Begin by placing the first pair of electrodes between the navel and bottom ribs, the second pair are placed below the navel at the same height as the iliac crests.
As always there are alternative electrode positions, but we should always follow the direction of the muscle fibre and bear in mind the muscle physiology.

We can increase the number of electrodes if our unit has several outputs. This produces neuromuscular electro stimulation and covers more muscle tissue.

Rectus abdominis muscle

It extends from the pubic symphysis pubic crest inferiorly to the xiphisternum/xiphoid process and lower costal cartilages 5th, 6th and 7th superiorly.

It is primarily responsible for flexing the spine, particularly the section of lumbar spine. If we anchor the thorax, the rectus abdominis muscles move towards the thorax and if we anchor the pelvis the thorax moves towards the pelvis because of the action of the abdominal muscles.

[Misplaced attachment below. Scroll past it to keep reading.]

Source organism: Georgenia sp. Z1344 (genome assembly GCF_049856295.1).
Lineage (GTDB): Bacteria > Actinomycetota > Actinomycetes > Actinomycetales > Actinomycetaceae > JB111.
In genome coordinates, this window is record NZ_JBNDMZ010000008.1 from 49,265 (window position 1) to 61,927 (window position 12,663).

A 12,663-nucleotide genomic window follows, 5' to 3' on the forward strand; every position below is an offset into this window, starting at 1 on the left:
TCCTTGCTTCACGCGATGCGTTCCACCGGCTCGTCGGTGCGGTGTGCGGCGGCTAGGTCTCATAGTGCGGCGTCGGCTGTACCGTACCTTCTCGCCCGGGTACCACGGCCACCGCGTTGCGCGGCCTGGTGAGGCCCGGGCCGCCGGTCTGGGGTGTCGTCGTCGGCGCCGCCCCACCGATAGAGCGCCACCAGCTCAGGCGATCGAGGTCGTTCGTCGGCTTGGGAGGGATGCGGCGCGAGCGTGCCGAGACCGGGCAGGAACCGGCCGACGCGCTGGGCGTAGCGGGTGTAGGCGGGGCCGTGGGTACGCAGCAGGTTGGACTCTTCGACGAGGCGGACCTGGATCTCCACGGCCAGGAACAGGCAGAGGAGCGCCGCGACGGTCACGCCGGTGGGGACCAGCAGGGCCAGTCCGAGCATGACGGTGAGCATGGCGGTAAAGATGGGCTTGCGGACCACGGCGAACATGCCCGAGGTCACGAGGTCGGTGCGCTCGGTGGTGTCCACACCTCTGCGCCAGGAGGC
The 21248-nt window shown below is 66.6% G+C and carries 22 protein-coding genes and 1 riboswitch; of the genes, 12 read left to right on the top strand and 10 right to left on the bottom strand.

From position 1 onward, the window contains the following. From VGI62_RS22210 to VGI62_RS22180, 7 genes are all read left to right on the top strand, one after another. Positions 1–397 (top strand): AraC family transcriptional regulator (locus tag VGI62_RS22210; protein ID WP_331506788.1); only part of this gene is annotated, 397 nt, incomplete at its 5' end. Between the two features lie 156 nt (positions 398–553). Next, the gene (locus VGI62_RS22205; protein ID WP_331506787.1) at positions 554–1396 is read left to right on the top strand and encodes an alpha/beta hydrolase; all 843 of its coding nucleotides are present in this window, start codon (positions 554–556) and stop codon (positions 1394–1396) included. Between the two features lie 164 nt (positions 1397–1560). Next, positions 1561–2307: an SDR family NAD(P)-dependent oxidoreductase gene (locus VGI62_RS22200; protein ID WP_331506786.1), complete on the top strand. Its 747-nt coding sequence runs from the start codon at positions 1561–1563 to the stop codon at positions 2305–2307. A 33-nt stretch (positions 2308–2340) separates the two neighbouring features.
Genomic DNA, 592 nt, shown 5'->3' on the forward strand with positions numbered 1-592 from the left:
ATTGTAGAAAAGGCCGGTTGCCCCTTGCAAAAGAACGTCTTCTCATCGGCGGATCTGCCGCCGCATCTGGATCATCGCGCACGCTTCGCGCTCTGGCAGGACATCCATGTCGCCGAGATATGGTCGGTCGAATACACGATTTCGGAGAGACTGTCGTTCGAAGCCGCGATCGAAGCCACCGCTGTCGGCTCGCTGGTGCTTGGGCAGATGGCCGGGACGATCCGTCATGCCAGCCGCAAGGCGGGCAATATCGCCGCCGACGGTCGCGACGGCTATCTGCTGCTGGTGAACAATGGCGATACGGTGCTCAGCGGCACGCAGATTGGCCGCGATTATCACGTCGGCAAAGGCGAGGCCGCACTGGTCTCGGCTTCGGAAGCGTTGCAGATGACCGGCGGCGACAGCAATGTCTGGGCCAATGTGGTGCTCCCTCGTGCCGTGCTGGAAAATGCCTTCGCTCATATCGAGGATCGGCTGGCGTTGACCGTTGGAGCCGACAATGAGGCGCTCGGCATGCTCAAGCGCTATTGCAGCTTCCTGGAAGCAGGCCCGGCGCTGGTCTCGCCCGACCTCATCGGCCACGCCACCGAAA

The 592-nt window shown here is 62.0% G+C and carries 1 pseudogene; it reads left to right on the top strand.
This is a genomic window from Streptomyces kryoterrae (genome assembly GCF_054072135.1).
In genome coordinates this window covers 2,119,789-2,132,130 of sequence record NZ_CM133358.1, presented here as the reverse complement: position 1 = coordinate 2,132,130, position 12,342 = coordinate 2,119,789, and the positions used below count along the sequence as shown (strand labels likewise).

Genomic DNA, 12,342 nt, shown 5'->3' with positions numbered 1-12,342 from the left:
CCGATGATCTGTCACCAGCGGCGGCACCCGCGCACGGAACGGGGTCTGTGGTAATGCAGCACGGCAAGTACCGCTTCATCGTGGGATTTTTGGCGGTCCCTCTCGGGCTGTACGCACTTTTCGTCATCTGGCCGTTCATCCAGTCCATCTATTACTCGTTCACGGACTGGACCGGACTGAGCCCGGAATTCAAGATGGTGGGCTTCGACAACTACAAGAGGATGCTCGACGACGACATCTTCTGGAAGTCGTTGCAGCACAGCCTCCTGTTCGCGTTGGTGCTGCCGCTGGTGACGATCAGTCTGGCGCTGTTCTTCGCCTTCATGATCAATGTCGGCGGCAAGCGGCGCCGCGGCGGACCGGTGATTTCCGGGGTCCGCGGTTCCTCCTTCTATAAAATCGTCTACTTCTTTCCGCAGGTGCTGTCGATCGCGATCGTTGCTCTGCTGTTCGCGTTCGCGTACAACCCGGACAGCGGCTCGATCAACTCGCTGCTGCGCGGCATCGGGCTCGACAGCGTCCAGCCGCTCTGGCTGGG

Weakness in the abdominal muscles can lead to hyperlodosis, making movements that flex the spine very difficult.

The rectus abdominis is an important postural muscle, giving stability to strong arm and leg movements.

The rectus abdominis benefits tremendously from neuromuscular electro stimulation by proportioning stability and energy which is passed from the torso to the limbs.

If we have limited time, the rectus abdominis is the muscle that we should focus on first.